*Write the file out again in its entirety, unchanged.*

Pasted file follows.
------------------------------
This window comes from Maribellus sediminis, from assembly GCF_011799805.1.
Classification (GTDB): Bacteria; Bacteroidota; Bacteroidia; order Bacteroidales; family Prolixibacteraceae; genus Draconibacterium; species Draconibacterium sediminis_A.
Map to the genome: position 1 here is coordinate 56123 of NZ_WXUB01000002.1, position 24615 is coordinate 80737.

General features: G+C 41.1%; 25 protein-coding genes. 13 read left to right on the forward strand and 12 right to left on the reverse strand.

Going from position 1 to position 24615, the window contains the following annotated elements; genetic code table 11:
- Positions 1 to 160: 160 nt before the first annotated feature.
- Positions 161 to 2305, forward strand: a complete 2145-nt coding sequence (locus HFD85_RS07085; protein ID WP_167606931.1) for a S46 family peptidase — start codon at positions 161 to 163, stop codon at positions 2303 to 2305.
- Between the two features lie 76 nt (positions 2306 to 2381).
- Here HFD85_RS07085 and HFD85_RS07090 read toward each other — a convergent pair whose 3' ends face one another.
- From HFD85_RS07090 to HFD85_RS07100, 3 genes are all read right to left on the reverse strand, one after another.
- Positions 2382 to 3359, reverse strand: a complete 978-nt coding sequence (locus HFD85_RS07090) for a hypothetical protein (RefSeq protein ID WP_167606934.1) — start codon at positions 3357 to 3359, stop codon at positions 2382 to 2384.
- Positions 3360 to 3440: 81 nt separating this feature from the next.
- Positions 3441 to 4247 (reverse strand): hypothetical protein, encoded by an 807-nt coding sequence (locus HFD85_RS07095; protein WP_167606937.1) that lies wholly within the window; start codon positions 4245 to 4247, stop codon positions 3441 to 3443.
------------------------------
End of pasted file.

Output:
This window comes from Maribellus sediminis, from assembly GCF_011799805.1.
Classification (GTDB): Bacteria; Bacteroidota; Bacteroidia; order Bacteroidales; family Prolixibacteraceae; genus Draconibacterium; species Draconibacterium sediminis_A.
Map to the genome: position 1 here is coordinate 56123 of NZ_WXUB01000002.1, position 24615 is coordinate 80737.

General features: G+C 41.1%; 25 protein-coding genes. 13 read left to right on the forward strand and 12 right to left on the reverse strand.

Going from position 1 to position 24615, the window contains the following annotated elements; genetic code table 11:
- Positions 1 to 160: 160 nt before the first annotated feature.
- Positions 161 to 2305, forward strand: a complete 2145-nt coding sequence (locus HFD85_RS07085; protein ID WP_167606931.1) for a S46 family peptidase — start codon at positions 161 to 163, stop codon at positions 2303 to 2305.
- Between the two features lie 76 nt (positions 2306 to 2381).
- Here HFD85_RS07085 and HFD85_RS07090 read toward each other — a convergent pair whose 3' ends face one another.
- From HFD85_RS07090 to HFD85_RS07100, 3 genes are all read right to left on the reverse strand, one after another.
- Positions 2382 to 3359, reverse strand: a complete 978-nt coding sequence (locus HFD85_RS07090) for a hypothetical protein (RefSeq protein ID WP_167606934.1) — start codon at positions 3357 to 3359, stop codon at positions 2382 to 2384.
- Positions 3360 to 3440: 81 nt separating this feature from the next.
- Positions 3441 to 4247 (reverse strand): hypothetical protein, encoded by an 807-nt coding sequence (locus HFD85_RS07095; protein WP_167606937.1) that lies wholly within the window; start codon positions 4245 to 4247, stop codon positions 3441 to 3443.